Traditionally, the role of risk management in a business setting is delegated to executive management. It is their responsibility to manage a company’s risk by ensuring that appropriate policies/procedures are in place and executed in accordance with selected performance goals and risk tolerances. However, as the term “risk” has broadened in scope to include not just direct financial risk, but other areas of a company’s operations where lack of oversight can impact the bottom-line, boards of directors are increasingly taking a more active role in risk management. Although the U.S. Securities and Exchange Commission (SEC) has spurred this effort, boards are quickly realizing that they can no longer blindly delegate the responsibility of risk management to their executive teams.
Beginning in 2010, the SEC required public companies to describe within their proxy statements the role of the board of directors with respect to risk management. How boards have responded to this less than subtle nudge from the SEC, has been interesting to say the least. Proxy statements have revealed two common practices by boards in addressing risk management. The most common approach is the committee model, which places risk oversight in the hands of either a newly created standing committee of the board or an existing one. According to a study done by the Conference Board of 30 companies in the Dow Jones Industrial Average, 52 percent of non-financial and 60 percent of financial companies delegate the primary responsibility for coordinating risk oversight to the audit committee or a dedicated, stand-alone risk committee. Many companies use the committee model, including American Express, Boeing, and Chevron.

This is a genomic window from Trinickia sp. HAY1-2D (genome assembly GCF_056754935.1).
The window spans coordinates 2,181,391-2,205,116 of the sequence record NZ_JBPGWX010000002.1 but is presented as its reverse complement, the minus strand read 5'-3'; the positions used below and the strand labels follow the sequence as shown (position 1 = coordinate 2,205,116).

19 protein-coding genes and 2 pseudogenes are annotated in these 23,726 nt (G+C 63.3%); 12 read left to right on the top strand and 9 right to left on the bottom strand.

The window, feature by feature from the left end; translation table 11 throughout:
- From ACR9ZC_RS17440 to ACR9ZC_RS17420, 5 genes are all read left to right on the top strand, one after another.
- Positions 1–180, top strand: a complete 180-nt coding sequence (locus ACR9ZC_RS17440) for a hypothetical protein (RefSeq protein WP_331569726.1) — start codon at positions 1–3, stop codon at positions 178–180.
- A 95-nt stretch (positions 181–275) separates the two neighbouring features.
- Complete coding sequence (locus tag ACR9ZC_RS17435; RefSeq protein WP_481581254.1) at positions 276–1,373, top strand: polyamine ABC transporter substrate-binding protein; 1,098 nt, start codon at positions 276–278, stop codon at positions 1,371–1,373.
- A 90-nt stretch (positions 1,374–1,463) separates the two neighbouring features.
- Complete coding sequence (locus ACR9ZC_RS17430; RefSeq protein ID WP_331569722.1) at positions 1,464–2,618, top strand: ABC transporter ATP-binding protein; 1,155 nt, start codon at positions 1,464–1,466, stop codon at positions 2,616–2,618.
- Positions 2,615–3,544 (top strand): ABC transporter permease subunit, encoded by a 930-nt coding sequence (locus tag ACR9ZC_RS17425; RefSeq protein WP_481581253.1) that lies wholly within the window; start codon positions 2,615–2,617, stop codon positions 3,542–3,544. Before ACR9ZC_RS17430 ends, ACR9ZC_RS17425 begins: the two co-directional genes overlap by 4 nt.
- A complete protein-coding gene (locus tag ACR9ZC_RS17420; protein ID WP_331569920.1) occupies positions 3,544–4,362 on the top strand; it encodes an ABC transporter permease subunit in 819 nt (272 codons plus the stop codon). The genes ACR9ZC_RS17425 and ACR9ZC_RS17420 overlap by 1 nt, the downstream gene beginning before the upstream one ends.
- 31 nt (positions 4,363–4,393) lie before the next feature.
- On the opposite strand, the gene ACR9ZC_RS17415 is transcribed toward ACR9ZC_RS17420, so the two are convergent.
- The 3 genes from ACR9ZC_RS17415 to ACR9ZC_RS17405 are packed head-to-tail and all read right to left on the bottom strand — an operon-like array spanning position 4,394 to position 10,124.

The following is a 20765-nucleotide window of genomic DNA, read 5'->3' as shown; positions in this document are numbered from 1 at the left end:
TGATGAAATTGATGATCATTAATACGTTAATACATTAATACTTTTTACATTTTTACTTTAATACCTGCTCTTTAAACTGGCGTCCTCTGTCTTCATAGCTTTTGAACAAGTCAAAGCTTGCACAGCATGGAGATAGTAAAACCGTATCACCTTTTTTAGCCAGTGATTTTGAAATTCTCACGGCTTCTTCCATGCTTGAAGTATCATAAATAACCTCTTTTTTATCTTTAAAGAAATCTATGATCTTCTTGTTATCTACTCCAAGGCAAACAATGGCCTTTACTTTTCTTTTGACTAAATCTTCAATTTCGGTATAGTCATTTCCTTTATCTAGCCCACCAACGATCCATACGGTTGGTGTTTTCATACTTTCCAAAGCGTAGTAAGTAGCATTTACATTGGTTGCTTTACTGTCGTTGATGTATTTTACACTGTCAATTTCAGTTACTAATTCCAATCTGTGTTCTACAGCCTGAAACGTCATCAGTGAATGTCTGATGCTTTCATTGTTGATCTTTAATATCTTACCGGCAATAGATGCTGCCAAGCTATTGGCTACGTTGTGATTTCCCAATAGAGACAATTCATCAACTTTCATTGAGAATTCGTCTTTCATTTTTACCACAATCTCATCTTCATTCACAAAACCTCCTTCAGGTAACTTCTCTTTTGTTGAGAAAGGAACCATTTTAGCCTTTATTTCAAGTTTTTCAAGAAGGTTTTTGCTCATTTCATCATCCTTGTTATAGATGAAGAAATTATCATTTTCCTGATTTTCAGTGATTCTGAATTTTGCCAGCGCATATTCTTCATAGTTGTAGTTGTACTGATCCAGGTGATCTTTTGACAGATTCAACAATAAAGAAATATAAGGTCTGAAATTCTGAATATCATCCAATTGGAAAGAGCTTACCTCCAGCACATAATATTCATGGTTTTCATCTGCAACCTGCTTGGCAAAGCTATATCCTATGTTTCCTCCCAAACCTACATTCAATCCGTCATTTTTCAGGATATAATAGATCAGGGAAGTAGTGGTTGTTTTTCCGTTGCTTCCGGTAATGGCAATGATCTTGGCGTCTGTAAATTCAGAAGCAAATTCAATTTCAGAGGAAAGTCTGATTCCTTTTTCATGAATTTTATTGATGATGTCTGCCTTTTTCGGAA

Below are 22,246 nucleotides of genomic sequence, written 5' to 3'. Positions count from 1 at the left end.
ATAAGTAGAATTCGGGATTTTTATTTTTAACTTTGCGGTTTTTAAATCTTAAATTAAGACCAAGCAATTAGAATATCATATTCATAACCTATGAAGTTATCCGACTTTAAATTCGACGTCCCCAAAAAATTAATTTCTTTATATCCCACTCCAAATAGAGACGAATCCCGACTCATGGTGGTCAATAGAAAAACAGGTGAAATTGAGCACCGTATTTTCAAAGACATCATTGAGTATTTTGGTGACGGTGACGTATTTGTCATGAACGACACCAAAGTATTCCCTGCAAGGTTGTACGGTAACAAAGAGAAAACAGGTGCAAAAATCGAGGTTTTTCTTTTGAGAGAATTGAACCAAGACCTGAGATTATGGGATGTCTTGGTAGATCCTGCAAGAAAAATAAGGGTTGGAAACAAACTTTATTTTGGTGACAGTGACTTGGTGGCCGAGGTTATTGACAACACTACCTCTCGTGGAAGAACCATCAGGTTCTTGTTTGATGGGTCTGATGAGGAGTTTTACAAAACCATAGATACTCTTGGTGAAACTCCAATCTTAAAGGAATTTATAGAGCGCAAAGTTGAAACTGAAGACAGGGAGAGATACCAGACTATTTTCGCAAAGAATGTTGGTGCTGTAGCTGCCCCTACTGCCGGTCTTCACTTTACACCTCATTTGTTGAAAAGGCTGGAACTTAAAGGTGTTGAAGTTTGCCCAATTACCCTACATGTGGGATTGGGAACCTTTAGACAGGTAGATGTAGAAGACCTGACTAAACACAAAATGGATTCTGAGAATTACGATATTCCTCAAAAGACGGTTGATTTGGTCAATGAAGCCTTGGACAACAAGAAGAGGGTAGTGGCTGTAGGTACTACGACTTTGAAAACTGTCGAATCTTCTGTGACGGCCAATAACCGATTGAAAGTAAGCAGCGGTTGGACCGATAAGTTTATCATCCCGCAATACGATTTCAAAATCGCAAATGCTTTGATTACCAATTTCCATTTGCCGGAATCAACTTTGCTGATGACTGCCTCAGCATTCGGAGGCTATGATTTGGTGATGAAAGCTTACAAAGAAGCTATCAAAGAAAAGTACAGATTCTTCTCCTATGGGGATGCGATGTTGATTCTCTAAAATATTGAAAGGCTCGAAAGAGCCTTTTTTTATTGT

Another approach to board oversight of risk management is the “active board model.” The Conference Board reports that 40 percent of non-financial and 48 percent of financial companies rely on an active board model. This model puts the responsibility of risk oversight on the entire board. In this model, a company’s chief risk officer (or similar position) reports to a committee tasked with risk oversight, as well as to the entire board. Notable companies using this model include CAT, Coca-Cola, and IBM. Coca-Cola’s recent proxy statement states that “strong Directors chair the various committees involved in risk oversight, (but) there is open communication between management and Directors, and all Directors are actively involved in the risk oversight function.” Of course, the problem with a proxy statement is that in many ways it has become a company’s public relations statement. The only real way to assess whether a company has embraced the active board model in risk management is to dissect their meeting minutes. This is something that really only happens when the SEC steps in to investigate a scandal – i.e. when it is too late.
The most important aspect of the risk management strategy of a company (be it a public, private or non-profit organization) is that its entire board must buy into it in order for it to be successful. For this reason, we will see a gradual move towards the active board model as the risk management standard in corporate governance best practices — the risks associated with the alternative approach is simply too great.
Share this story